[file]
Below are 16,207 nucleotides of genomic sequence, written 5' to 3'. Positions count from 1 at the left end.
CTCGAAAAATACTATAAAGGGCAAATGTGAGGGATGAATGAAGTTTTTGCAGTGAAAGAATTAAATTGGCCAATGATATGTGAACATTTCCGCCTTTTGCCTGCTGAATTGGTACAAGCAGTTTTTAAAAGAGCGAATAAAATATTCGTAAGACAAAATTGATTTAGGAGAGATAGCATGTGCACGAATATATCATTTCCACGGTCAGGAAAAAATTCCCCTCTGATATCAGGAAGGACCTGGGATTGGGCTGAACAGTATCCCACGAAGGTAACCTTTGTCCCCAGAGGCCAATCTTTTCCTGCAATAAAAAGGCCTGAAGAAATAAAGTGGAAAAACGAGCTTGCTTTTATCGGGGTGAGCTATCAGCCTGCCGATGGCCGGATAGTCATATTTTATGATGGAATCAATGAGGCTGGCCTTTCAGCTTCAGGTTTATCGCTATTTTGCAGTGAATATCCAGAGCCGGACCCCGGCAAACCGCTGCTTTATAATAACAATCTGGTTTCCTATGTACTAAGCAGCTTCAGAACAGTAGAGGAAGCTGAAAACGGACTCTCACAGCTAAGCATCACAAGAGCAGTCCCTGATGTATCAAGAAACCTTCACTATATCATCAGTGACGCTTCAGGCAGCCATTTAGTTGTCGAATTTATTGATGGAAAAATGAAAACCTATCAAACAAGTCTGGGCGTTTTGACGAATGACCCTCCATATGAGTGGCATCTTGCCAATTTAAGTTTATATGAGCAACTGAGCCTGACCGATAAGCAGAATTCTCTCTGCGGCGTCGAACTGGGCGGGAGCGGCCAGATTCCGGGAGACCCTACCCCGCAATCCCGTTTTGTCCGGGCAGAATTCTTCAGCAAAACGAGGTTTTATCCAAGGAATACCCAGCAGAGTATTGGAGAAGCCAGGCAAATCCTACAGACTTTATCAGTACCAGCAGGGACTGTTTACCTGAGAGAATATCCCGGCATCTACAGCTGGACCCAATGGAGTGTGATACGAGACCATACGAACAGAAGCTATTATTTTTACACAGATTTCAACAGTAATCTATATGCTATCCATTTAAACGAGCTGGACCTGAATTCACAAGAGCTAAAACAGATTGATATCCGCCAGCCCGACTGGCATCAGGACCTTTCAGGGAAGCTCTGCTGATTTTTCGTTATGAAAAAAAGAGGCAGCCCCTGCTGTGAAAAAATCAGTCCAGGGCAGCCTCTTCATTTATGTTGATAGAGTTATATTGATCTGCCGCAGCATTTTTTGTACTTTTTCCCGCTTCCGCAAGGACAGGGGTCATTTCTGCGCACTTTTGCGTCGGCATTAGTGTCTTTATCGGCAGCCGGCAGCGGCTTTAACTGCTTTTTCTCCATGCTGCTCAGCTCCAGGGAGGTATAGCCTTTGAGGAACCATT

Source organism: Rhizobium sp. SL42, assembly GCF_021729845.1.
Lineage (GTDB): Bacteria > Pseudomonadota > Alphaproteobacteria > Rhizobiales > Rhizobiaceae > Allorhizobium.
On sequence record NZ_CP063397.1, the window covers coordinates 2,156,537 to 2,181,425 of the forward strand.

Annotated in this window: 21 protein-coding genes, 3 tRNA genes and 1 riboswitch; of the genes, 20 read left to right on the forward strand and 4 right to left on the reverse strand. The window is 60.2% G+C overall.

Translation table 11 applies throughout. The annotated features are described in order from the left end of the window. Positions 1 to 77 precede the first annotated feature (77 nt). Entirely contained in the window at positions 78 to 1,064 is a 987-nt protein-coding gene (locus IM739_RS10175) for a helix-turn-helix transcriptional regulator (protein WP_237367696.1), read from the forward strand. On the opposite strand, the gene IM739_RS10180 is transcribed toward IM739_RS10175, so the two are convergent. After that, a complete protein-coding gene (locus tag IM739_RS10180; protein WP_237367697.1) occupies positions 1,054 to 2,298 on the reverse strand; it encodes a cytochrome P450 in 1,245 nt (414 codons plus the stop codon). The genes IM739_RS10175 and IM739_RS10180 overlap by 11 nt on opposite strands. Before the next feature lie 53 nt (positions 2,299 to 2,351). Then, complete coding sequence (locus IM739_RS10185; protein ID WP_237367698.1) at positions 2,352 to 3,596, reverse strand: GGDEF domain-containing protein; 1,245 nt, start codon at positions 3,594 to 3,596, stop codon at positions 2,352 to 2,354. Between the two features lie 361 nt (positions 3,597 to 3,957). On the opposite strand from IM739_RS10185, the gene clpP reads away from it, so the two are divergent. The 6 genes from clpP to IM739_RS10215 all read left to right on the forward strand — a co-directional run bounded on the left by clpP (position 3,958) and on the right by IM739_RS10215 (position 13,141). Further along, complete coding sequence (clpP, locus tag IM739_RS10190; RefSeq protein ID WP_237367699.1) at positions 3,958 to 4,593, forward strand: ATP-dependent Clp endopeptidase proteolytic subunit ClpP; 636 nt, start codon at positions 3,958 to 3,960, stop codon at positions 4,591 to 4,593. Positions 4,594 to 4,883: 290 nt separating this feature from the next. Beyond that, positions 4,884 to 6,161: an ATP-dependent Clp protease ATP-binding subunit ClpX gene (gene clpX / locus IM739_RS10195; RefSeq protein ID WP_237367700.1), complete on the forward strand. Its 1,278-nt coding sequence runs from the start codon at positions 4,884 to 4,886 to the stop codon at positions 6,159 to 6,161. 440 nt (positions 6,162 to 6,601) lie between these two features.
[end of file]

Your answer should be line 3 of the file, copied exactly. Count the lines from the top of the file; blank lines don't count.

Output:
Source organism: Rhizobium sp. SL42, assembly GCF_021729845.1.